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Help your customers—and employees—avoid slip, trip, and fall hazards

Slip and Fall Sign


It won’t be long before customers come through your doors ready for the spring planting season. But there are some things you need to do first to help make it a safe experience and, at the same time, reduce the risk of costly workers’ compensation injuries. Here are some of the most common hazards and some tips to help avoid them.


Injuries tend to fall in two main categories—those caused by slips, trips, and falls, and injuries caused by improperly lifting heavy items. The first can be addressed with some simple housekeeping:

  • Clear warnings: Let customers and employees know that when the hoses are out and the water they leave behind can make floors slippery. Slip, trip, and fall signs make everyone aware of the dangers around them. Algae is also something to look out for, since it can create a very slippery surface.
  • Uncluttered walkways: Small plants and displays can be a hazard if left in the way of foot traffic. It’s especially true if something is on the floor and can’t be seen around a corner. Also look for low-hanging items—such as flower baskets—to protect a customer or employee from hitting their head.
  • Proper equipment and training: Make sure equipment like ladders and step-stools are safe and in good condition. Employees should also be trained in ladder safety. In addition, customers should never be allowed to use any ladder. Some of the costliest injuries in the floral industry are the result of falls from ladders.

Check your floors

Prevent slip and fall injuries at your business by managing the condition of walking and working surfaces and floors. You should have an evaluation done of the friction value—referred to as coefficient of friction (COF)—throughout your business. Maintaining a COF of .5 or greater through high-travel areas helps reduce the likelihood of a resulting slip and fall accident. If you find the COF in an area is under .5, apply a higher-friction surface coating, etcher, or new flooring surface. Non-slip waxes are also an option. You should retest the surface to make sure it’s effective.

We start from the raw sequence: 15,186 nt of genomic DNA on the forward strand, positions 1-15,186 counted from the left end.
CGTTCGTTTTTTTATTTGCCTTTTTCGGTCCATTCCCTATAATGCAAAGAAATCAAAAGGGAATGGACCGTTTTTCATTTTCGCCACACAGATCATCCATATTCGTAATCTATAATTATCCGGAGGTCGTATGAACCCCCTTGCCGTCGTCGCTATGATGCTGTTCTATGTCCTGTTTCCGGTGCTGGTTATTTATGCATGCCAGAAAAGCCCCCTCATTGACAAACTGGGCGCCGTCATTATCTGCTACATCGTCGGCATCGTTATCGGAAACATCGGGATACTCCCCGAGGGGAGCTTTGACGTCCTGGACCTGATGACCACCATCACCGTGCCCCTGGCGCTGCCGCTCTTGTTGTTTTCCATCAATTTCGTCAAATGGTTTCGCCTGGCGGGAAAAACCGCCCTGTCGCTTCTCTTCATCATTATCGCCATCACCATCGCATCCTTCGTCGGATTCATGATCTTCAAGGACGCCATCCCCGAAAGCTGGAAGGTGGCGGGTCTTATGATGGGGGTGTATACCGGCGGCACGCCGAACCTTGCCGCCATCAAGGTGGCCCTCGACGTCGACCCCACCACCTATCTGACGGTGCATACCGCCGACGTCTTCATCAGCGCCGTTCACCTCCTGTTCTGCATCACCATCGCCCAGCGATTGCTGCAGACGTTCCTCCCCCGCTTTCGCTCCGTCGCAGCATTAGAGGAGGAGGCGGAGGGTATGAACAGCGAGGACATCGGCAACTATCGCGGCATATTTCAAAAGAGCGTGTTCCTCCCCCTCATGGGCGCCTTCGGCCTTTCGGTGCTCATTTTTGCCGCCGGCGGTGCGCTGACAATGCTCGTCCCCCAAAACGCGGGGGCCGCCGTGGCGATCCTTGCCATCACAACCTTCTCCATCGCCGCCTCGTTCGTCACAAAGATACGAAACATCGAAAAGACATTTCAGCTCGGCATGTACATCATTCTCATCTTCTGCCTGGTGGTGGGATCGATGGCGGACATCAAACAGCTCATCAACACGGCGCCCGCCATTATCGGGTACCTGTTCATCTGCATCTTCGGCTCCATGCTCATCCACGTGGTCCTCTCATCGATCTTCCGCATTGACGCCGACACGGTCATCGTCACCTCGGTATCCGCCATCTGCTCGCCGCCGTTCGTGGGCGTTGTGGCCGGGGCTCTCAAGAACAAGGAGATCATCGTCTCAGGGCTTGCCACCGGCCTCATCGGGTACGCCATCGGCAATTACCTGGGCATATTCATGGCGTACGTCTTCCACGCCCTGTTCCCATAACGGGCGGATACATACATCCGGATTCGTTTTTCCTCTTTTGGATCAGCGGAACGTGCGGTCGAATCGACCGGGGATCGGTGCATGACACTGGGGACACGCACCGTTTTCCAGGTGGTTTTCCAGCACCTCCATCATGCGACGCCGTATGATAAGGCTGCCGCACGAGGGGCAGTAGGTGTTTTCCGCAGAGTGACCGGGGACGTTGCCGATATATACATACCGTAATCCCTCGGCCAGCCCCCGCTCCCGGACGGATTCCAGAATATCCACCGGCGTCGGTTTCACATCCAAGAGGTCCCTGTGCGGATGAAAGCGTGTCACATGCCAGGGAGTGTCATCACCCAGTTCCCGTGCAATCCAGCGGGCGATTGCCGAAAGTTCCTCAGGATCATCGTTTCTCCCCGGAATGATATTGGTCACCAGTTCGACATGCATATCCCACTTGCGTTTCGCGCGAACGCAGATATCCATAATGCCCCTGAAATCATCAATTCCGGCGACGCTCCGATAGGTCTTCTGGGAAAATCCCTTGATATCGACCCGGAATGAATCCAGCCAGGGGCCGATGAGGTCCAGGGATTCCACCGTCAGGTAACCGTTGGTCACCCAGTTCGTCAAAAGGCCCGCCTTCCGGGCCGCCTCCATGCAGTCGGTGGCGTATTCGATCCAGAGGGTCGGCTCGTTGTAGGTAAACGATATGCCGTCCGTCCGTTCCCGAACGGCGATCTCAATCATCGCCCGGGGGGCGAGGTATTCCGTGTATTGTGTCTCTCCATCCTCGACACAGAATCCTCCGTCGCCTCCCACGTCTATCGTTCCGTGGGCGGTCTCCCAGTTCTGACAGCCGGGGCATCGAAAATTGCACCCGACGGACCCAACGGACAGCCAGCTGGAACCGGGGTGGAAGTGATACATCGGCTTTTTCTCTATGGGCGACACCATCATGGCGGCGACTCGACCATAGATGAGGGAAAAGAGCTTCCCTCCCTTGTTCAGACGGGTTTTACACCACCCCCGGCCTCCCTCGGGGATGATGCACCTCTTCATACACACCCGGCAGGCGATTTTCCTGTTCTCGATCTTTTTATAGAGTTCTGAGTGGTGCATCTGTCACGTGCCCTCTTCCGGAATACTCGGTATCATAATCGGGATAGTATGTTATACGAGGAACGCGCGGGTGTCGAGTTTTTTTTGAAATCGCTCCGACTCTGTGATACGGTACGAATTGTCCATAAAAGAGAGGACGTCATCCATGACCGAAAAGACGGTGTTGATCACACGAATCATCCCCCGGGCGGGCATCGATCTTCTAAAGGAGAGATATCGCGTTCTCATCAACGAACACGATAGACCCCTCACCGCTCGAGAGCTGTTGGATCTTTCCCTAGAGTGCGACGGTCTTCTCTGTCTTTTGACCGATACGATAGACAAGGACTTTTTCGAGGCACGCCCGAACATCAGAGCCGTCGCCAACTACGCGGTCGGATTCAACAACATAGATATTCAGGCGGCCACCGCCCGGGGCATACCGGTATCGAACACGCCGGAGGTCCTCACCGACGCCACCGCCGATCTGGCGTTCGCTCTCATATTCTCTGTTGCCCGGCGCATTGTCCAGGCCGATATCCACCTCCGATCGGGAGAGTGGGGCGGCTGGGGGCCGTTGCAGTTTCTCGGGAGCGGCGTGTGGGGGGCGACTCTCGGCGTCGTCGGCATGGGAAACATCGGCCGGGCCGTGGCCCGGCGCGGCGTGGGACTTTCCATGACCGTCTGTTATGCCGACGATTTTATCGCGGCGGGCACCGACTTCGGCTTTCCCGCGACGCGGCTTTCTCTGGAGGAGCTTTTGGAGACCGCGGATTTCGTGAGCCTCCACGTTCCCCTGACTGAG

Also, look for damaged carpeting, tile, concrete, or water accumulation at entrances that can present a danger. Include these areas and conditions during your monthly inspections and make sure they’re repaired.

Educate your employees

Working in a horticultural business often means lifting and moving heavy items. That’s why it’s important you have accurate descriptions outlining the physical demands of each job. Pre-employment medical checks will make sure a candidate is physically able to do the work. You also need to teach workers to:

  • Lift the right way: Train your workers to not twist their back while lifting to avoid injuries like a herniated disc. Supervisors should also be on the lookout for improper lifting and give extra guidance if it’s needed.
  • Know your limits: Set a maximum weight that’ll be a safe lifting limit for one person. Anything above it requires a team lift.
  • Get some help: Encourage the use of lifting devices like a dolly or pallet jack whenever possible. And if something needs to be taken from one end of the building to the other, use a cart to make the move easier.

But remember, safety isn’t something you talk about once a year and then forget—it changes with the seasons. Hold regular training and create a safety team to identify any new issues. It can help you avoid costly workers’ compensation claims.

If you have questions on doing safety inspections or how to start a safety program at your workplace, Hortica is here to help—just contact us.

Related links:

For more information on protecting your business, check out the Hortica Resources section.

Looking for some helpful hints to manage the busy spring floral season? We offer a little advice.